Ballot initiative Seeks Funds for Brain Research
The Initiative 181 is bound to create a Montana Biomedical Research Authority which could request up to $20 million annually for 10 consecutive years leading towards further research of brain injuries, illnesses and diseases.
The team would be consisting of an independent panel of health-care workers, patient advocacy groups, veterans, as well as Montana Indian tribes. They would administer the awarding of grants to several state universities, hospitals and research facilities. More so, if they go together with a non-profit state research, certain private pharmaceutical companies could also be of benefit from the said grants.
Behind this initiative is the Montanans for Research and Cures.
Randy Gray, Group Chairman, held that the act was designed to be flexible. Montana-based biomedical research organizations could apply for the grants to encourage new researchers and scientists, procure better technology and to develop therapy development.
"We're talking about creating hope for the tens of thousands of Montanans facing things like post-traumatic stress disorder, addiction, Alzheimer's, brain cancers," Gray furthered.
"These are issues that every Montanan has been affected by."
Gray is also the chairman of the Great Falls-based McLaughlin Research Institute of Biomedical Research which is one of the institutions Gray claimed that hopes to benefit from their team's initiative.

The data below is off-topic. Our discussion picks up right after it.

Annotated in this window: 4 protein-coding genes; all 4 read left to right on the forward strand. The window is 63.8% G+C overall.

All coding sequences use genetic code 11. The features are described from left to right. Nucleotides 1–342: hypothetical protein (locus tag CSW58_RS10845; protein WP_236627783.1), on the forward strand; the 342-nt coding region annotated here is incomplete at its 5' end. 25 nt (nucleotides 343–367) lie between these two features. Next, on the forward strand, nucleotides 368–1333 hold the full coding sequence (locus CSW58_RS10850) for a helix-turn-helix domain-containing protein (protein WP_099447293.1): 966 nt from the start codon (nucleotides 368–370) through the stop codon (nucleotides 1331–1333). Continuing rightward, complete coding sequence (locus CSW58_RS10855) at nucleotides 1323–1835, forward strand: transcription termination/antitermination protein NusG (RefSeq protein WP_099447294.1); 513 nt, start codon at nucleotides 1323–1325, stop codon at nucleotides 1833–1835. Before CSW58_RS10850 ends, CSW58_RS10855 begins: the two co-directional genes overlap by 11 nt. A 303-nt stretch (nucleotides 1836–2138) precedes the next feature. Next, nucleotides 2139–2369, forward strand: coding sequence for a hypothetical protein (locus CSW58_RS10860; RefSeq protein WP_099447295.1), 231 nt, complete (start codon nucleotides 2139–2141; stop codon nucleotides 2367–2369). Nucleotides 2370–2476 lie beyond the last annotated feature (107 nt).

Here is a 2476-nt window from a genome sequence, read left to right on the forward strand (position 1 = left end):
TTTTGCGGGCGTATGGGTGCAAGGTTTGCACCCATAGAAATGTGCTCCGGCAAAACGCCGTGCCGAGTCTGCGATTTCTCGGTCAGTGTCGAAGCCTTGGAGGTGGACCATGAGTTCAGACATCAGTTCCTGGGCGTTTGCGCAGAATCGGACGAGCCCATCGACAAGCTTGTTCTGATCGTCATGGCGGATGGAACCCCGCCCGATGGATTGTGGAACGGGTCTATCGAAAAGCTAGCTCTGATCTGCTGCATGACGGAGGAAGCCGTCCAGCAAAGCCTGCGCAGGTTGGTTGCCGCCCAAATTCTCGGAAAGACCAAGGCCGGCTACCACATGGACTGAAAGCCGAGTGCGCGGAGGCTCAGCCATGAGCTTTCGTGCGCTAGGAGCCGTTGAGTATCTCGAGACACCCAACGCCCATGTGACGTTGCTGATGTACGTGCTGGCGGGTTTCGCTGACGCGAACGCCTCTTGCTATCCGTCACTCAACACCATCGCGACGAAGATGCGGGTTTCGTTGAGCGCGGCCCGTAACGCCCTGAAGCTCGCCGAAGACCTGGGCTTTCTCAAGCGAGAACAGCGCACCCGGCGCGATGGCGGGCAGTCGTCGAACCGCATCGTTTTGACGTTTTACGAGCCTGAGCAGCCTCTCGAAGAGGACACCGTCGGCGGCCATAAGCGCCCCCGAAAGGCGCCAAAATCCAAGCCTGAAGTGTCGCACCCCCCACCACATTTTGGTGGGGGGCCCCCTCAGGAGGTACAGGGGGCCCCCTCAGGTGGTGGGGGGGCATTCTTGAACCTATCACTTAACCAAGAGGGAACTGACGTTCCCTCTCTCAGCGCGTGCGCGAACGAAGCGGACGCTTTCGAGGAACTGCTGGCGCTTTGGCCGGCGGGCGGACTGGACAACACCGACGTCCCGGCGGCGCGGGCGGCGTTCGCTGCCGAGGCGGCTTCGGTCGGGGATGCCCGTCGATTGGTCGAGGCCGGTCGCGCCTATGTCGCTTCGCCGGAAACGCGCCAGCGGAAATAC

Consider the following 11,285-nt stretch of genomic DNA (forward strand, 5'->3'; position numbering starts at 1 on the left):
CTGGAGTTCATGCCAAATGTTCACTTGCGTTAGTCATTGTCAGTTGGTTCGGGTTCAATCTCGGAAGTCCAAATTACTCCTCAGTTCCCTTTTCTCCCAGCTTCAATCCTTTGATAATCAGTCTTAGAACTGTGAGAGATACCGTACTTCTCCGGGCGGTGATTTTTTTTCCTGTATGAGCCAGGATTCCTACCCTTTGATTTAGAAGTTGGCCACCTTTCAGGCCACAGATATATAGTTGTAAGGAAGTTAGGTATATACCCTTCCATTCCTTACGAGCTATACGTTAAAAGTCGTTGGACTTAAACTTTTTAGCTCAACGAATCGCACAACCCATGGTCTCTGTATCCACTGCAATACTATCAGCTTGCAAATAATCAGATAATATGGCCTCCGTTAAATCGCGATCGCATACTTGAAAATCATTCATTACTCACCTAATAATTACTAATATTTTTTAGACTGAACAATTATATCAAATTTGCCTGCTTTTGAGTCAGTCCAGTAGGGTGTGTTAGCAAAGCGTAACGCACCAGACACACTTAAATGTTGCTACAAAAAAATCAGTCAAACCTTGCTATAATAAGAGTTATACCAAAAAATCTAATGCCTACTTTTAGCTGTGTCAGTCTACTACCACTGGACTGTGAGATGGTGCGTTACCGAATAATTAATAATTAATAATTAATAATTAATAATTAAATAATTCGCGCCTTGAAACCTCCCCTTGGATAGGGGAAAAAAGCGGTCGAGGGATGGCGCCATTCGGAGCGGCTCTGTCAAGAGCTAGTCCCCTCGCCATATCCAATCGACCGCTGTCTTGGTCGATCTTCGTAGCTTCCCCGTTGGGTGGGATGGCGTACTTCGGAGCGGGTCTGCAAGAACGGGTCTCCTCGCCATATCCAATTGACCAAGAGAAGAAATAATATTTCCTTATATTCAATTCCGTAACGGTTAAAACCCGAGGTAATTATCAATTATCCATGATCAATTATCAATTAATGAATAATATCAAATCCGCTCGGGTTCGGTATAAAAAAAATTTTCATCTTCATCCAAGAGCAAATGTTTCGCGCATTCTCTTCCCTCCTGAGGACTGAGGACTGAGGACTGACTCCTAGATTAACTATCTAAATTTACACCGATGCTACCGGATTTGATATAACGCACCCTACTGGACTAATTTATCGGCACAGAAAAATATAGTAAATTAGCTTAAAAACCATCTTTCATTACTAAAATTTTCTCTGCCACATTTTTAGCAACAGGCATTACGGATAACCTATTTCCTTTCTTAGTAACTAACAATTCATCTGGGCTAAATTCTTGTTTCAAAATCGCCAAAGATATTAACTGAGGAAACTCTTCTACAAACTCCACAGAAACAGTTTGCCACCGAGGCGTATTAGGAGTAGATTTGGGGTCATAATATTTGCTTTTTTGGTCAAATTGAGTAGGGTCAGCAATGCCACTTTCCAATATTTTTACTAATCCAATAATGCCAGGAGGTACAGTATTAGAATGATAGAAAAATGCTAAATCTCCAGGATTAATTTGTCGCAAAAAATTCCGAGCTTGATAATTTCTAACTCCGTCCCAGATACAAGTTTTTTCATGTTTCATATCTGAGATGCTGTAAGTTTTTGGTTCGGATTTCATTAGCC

NIH lost 22 percent of its research funds due to budget cuts from 2003 to 2015. In 2015, Congress increased the NIH budget by 5.9 percent, but still lower that its 2012 budget.
"That's fewer grants for everyone and fewer advancements in understanding health issues on the rise," said Gray. "Montana could hold its own in this venture - we're already doing some of this work ... but we're not going to get anywhere without supporting research."
The Montana Bonds to Fund Biomedical Research Authority, I-181 is on the November 8, 2016, ballot as an initiated state statute.
"It's not like I want to live 500 years, but it's so important, on a state level, a national and international level, to understand these illnesses," Gray said. "We could see an explosion of understanding and treatment opportunities in our state, so this isn't something families still have to face generations from now."